The trading week was dominated by central banks’ interest rate decisions and statements, and the true price action started only on Wednesday. Until then, the Retail Sales in the United States showed a decline for the month of February, although the loss was offset by January sales being revised higher.
On Wednesday, the Fed did the impossible and suggested more easing on a growing economy with higher inflation expectations. The market reacted as the Fed intended, the yields on the long-term debt dropped, the dollar declined, and stocks made a new all-time high. However, one day later, the party ended, as U.S. yields shot higher right at the start of the London session. As a consequence, everything reversed.
The best example of the confusion in the markets comes from the EURUSD exchange rate. Last week on Thursday, the pair rose from 1.19 close to 1.20 at the ECB meeting and press conference. By the time the Fed was due this week, the pair had erased the entire move.
Wednesday, during and after the Fed press conference, the EURUSD pulled the same trick – it rose from 1.19 close to 1.20, only to fully retract the next day. Hence, we may say that, from the EURUSD point of view, the last week or so meant only consolidation around the 1.19 level. Other currency pairs moved similarly, with the AUD pairs a bit more volatile due to the RBA’s recent actions and the volatility in the U.S. stock market.
Speaking of equities, the current period is crucial to see if the bullish trend ends or not. A big part of the recent fiscal stimulus will end up in the stock market, and if we still see a decline, it means that outflows exceed inflows.
The Bank of England and the Bank of Japan turned out to be non-events for the markets. However, the price action on the commodity markets turned out to be interesting.
Crude oil had a tough day yesterday. Toward the end of the North American session, it dropped a whopping 7.9%, triggering a move higher in the CAD pairs and a general risk-off sentiment. Somehow, gold and silver held their levels.
European equities had a great week so far, with the Dax in Germany closing above 14,700, a new record. FTSE100 and IBEX in Spain outperformed too.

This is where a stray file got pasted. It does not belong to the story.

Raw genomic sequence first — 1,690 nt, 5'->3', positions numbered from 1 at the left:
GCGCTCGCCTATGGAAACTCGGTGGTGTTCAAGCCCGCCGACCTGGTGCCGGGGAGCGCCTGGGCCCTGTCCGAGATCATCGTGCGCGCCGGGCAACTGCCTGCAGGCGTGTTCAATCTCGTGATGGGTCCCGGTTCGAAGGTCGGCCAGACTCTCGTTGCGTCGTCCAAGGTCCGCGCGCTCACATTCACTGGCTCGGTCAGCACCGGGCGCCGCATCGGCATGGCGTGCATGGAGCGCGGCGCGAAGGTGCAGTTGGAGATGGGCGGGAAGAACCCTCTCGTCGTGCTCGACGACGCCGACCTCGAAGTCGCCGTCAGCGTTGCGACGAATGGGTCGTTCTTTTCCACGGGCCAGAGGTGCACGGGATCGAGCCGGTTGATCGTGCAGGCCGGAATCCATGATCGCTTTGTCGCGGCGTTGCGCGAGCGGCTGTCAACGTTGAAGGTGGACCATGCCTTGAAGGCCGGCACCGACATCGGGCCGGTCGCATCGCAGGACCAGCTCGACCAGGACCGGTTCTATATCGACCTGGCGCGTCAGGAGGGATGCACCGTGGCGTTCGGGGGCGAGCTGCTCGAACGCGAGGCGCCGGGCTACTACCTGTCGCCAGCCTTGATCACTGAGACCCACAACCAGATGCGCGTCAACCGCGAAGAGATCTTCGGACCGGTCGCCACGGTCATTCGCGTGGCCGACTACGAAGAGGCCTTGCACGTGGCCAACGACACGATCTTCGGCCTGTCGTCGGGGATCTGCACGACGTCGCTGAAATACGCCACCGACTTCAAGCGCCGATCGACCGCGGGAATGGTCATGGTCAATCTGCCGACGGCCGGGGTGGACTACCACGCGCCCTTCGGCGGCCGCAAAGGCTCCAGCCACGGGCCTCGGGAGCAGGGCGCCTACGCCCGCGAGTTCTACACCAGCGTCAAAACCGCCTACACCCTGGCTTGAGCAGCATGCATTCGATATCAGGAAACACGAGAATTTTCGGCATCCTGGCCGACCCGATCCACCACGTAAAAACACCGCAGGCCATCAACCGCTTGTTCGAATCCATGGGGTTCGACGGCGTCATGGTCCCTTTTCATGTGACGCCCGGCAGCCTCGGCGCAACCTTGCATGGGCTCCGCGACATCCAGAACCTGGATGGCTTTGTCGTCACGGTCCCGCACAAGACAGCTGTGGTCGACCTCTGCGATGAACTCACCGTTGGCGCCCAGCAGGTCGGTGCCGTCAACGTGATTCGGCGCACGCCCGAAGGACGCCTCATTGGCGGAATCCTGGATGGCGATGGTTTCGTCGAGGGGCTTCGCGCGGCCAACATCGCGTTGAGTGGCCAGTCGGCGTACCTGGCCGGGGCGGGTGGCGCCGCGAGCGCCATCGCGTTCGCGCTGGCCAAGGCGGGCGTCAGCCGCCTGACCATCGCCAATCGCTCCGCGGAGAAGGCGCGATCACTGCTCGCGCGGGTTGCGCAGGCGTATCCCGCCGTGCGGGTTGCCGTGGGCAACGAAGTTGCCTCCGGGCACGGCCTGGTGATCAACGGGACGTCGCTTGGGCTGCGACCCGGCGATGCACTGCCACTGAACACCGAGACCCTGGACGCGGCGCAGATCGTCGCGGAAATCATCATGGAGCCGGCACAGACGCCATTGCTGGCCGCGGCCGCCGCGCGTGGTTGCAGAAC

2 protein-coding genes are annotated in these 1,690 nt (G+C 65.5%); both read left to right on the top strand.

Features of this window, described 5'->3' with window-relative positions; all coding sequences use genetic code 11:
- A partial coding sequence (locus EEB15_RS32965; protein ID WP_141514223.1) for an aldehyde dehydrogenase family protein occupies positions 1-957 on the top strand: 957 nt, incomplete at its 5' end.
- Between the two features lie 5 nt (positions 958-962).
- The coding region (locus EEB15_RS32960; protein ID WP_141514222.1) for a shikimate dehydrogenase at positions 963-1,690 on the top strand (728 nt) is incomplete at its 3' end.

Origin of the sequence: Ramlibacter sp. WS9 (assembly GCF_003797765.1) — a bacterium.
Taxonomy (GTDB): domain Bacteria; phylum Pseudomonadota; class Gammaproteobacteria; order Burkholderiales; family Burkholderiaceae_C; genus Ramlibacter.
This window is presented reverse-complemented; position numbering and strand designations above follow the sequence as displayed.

The last trading day of the week turns out to be more interesting than initially thought. If we judge by the economic calendar, only CAD traders have something to look after today. Yet, the move lower in the price of oil from yesterday may mean more for CAD traders than the Retail Sales indicator. Also, it is time to see if the long-term yields continue their rise, as if they do, the dollar may gain more ground.
Markets to Watch
Silver, crude oil, USdJPY – markets in focus today.
Silver and gold pared the weakness seen in crude oil yesterday, but the technical picture does not look constructive. For instance, the price of silver hovers in a rising channel that resembles a bearish flag with a measured move that would confirm the head and shoulder pattern formed at the start of the trading year.
Crude oil was the main actor yesterday. It dropped over 7% on the back of fears of a strong dollar and rising yields in the United States. Also, concerns about the outcome of the future OPEC meeting reminding everyone that crude oil can also drop, not only rise. Fact is, it broke the bullish channel, and now it met support at the $60 round number.
One of the most interesting setups is on the USDJPY. The Bank of Japan today signals its willingness to keep the yield curve control measures in place. However, it widened the bands and also said that it would buy risky assets from this moment on only if needed. The statement sounds a bit hawkish, and the USDJPY has more room to correct as it looks stretched by all measures.
Winners and Losers
Crude oil is the main loser of the week if we judge only by yesterday’s massive drop. The dollar remains steady against rivals, and may emerge as the winner in the remaining hours of the trading week.